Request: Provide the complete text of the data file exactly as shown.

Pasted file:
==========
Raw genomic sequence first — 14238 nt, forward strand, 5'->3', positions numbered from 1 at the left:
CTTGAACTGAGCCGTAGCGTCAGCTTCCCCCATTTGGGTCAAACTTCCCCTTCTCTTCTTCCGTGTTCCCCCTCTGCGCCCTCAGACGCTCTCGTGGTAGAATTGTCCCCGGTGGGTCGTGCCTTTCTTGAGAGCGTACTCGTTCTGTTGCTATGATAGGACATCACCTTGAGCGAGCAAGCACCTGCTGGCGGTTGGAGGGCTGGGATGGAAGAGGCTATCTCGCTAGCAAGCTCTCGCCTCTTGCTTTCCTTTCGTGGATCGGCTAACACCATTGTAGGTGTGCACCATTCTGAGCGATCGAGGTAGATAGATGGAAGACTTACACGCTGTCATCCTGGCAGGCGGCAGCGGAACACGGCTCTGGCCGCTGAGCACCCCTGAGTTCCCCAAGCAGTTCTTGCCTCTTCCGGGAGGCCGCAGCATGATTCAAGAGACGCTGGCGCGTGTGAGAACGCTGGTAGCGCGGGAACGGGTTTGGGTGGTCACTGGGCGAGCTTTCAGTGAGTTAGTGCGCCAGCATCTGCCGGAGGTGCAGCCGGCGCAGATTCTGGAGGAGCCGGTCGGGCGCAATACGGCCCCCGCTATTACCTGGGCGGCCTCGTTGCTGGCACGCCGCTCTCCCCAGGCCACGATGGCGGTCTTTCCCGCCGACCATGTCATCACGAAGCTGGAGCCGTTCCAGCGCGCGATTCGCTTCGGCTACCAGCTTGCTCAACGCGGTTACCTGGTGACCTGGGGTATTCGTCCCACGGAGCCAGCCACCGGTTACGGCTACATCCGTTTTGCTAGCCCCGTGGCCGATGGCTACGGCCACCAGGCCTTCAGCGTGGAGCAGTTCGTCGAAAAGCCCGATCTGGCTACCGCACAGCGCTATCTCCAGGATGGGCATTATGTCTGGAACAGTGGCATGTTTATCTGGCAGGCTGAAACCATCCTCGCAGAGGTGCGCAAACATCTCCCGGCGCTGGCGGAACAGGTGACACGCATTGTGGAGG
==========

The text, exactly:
Raw genomic sequence first — 14238 nt, forward strand, 5'->3', positions numbered from 1 at the left:
CTTGAACTGAGCCGTAGCGTCAGCTTCCCCCATTTGGGTCAAACTTCCCCTTCTCTTCTTCCGTGTTCCCCCTCTGCGCCCTCAGACGCTCTCGTGGTAGAATTGTCCCCGGTGGGTCGTGCCTTTCTTGAGAGCGTACTCGTTCTGTTGCTATGATAGGACATCACCTTGAGCGAGCAAGCACCTGCTGGCGGTTGGAGGGCTGGGATGGAAGAGGCTATCTCGCTAGCAAGCTCTCGCCTCTTGCTTTCCTTTCGTGGATCGGCTAACACCATTGTAGGTGTGCACCATTCTGAGCGATCGAGGTAGATAGATGGAAGACTTACACGCTGTCATCCTGGCAGGCGGCAGCGGAACACGGCTCTGGCCGCTGAGCACCCCTGAGTTCCCCAAGCAGTTCTTGCCTCTTCCGGGAGGCCGCAGCATGATTCAAGAGACGCTGGCGCGTGTGAGAACGCTGGTAGCGCGGGAACGGGTTTGGGTGGTCACTGGGCGAGCTTTCAGTGAGTTAGTGCGCCAGCATCTGCCGGAGGTGCAGCCGGCGCAGATTCTGGAGGAGCCGGTCGGGCGCAATACGGCCCCCGCTATTACCTGGGCGGCCTCGTTGCTGGCACGCCGCTCTCCCCAGGCCACGATGGCGGTCTTTCCCGCCGACCATGTCATCACGAAGCTGGAGCCGTTCCAGCGCGCGATTCGCTTCGGCTACCAGCTTGCTCAACGCGGTTACCTGGTGACCTGGGGTATTCGTCCCACGGAGCCAGCCACCGGTTACGGCTACATCCGTTTTGCTAGCCCCGTGGCCGATGGCTACGGCCACCAGGCCTTCAGCGTGGAGCAGTTCGTCGAAAAGCCCGATCTGGCTACCGCACAGCGCTATCTCCAGGATGGGCATTATGTCTGGAACAGTGGCATGTTTATCTGGCAGGCTGAAACCATCCTCGCAGAGGTGCGCAAACATCTCCCGGCGCTGGCGGAACAGGTGACACGCATTGTGGAGG